A woman suffering from Alzheimer’s disease and dementia had a designated health care surrogate pursuant to West Virginia’s Health Care Decisions Act. Among the paperwork to be signed upon the woman’s admission to a nursing home was an arbitration agreement. The health care surrogate signed the arbitration agreement. The woman died. Her survivors filed a wrongful death claim against the nursing home.
The nursing home filed a motion to enforce the arbitration agreement. The circuit court denied the motion concluding that the health care surrogate’s authority was limited to making health care decisions on behalf of the decedent and did not extend to the subject arbitration agreement. The nursing home filed a petition for a writ of prohibition to prevent the circuit court from enforcing its order denying the nursing home’s motion to dismiss and refusing to enforce the arbitration agreement signed by the designated health care surrogate of the respondents’ decedent.
The Supreme Court of Appeals of West Virginia denied the petition for a writ of prohibition. The court held that the health care surrogate’s authority permitted her to make only health care decisions for the decedent. The health care surrogate did not have the authority to enter the subject arbitration agreement because it was not a health care decision and was not required for the decedent's receipt of nursing home services.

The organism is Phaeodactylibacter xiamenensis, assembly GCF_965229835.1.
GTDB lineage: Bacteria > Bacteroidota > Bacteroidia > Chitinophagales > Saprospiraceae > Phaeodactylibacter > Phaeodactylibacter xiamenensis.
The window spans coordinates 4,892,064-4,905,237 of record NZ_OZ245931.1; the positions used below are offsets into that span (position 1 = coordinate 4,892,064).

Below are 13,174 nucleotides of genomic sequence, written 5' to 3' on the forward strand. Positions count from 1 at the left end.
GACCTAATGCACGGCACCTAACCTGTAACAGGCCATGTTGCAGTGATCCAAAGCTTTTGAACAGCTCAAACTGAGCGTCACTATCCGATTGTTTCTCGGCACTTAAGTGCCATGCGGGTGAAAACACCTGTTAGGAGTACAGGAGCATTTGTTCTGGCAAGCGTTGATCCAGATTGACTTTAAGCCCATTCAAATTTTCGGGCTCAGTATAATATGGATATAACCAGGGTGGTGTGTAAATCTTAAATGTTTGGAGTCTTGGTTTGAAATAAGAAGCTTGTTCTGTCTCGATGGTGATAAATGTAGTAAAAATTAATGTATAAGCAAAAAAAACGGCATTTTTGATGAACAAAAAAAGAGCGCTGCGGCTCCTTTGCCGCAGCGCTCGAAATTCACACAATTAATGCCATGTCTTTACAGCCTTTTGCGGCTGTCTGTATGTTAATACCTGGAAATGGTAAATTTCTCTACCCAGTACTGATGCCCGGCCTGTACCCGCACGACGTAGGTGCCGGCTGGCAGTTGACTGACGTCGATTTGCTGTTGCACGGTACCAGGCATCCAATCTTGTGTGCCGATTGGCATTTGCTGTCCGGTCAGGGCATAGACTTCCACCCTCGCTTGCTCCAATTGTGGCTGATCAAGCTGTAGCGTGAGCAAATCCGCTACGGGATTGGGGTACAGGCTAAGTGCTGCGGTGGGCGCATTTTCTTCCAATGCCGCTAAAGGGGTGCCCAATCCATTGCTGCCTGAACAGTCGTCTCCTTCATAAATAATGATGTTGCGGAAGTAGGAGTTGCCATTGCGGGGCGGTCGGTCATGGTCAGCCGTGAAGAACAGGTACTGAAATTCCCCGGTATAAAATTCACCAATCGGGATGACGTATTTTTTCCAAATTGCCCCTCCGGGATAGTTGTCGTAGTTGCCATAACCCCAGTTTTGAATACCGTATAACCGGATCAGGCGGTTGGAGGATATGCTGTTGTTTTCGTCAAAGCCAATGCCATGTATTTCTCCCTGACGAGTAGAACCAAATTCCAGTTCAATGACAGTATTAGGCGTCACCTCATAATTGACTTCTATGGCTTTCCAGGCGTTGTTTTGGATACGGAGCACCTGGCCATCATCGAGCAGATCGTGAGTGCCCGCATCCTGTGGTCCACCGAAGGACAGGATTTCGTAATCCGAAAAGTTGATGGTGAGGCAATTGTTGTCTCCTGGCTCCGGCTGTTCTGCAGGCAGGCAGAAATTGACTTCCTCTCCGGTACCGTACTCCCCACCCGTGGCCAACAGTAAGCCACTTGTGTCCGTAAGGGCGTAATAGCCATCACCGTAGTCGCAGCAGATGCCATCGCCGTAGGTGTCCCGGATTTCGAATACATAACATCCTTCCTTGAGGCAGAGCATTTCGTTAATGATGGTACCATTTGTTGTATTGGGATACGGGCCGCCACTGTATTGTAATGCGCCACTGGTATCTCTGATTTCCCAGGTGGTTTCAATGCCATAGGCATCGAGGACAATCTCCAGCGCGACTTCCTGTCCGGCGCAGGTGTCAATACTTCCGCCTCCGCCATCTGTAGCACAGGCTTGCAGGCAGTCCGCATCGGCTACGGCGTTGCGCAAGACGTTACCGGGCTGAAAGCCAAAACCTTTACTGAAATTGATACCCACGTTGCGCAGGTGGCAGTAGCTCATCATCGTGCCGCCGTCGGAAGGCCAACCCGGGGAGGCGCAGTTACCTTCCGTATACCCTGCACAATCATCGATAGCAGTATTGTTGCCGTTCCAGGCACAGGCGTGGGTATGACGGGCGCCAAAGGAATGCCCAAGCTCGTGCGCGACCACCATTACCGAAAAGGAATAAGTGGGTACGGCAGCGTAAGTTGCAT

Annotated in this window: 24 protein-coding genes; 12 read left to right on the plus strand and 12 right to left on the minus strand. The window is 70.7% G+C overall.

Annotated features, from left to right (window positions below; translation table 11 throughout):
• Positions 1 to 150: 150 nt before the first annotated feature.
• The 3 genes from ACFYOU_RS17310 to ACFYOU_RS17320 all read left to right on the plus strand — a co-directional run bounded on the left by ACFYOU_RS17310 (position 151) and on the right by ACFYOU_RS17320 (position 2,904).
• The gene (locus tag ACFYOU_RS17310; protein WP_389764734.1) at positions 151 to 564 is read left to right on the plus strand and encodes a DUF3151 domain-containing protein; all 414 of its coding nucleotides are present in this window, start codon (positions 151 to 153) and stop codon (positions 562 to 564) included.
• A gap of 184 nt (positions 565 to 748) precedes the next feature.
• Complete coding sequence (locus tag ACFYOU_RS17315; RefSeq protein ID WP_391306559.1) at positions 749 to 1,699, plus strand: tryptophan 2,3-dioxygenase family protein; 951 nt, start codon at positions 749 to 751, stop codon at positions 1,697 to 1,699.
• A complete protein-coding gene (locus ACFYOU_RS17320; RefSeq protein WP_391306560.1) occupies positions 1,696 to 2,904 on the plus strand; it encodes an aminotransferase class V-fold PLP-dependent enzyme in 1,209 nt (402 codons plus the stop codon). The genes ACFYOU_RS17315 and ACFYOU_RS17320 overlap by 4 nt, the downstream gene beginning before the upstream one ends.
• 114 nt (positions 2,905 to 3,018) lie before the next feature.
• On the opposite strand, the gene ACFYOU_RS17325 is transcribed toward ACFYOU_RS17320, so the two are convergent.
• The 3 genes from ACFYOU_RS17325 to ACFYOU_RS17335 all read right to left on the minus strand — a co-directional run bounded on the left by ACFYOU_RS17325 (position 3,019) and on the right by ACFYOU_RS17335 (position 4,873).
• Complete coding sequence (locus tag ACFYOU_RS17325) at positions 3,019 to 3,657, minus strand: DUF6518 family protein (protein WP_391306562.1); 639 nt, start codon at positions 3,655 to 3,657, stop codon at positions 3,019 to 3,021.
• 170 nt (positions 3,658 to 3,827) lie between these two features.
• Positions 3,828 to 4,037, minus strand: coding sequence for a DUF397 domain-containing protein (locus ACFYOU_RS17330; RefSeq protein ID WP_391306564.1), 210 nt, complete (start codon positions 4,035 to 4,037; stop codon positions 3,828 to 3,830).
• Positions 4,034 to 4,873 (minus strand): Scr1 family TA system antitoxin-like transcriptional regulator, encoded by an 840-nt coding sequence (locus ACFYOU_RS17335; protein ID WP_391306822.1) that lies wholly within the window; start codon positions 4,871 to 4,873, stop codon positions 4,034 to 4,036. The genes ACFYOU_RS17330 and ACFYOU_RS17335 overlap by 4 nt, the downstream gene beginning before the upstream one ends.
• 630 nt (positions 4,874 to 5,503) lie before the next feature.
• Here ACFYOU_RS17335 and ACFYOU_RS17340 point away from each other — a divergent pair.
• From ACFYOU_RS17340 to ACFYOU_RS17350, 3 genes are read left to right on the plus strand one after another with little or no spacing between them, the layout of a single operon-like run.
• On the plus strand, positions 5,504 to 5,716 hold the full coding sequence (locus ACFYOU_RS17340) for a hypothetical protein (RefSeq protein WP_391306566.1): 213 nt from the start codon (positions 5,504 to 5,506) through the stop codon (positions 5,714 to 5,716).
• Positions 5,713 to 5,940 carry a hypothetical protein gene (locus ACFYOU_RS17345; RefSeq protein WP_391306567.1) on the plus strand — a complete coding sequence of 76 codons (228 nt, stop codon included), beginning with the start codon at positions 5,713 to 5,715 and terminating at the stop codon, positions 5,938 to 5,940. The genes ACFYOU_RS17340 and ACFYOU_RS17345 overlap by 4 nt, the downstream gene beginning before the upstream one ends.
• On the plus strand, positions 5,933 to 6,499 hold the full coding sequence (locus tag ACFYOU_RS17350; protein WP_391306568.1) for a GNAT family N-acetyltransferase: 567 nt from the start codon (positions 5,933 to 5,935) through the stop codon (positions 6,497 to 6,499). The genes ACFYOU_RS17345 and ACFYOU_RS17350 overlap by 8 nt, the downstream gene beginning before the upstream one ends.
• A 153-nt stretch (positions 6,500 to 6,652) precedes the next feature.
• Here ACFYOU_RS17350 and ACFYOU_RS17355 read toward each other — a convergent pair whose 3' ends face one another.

The court reasoned that the West Virginia Health Care Decisions Act authorizes a health care surrogate to make health care decisions on behalf of the incapacitated person for whom the surrogate has been appointed. As outlined by the Act, the health care decisions that a health care surrogate is authorized to make on behalf of the incapacitated person for whom the surrogate has been appointed are decisions to give, withhold, or withdraw informed consent to any type of health care, including, but not limited to, medical and surgical treatments, including life-prolonging interventions, psychiatric treatment, nursing care, hospitalization, treatment in a nursing home or other facility, home health care, and organ or tissue donation. An agreement to submit future disputes to arbitration, which is optional and not required for the receipt of nursing home services, is not a health care decision under the Act.
See: State ex rel. AMFM, LLC v. King, 2013 WL 310086 (W.Va., January 24, 2013) (not designated for publication).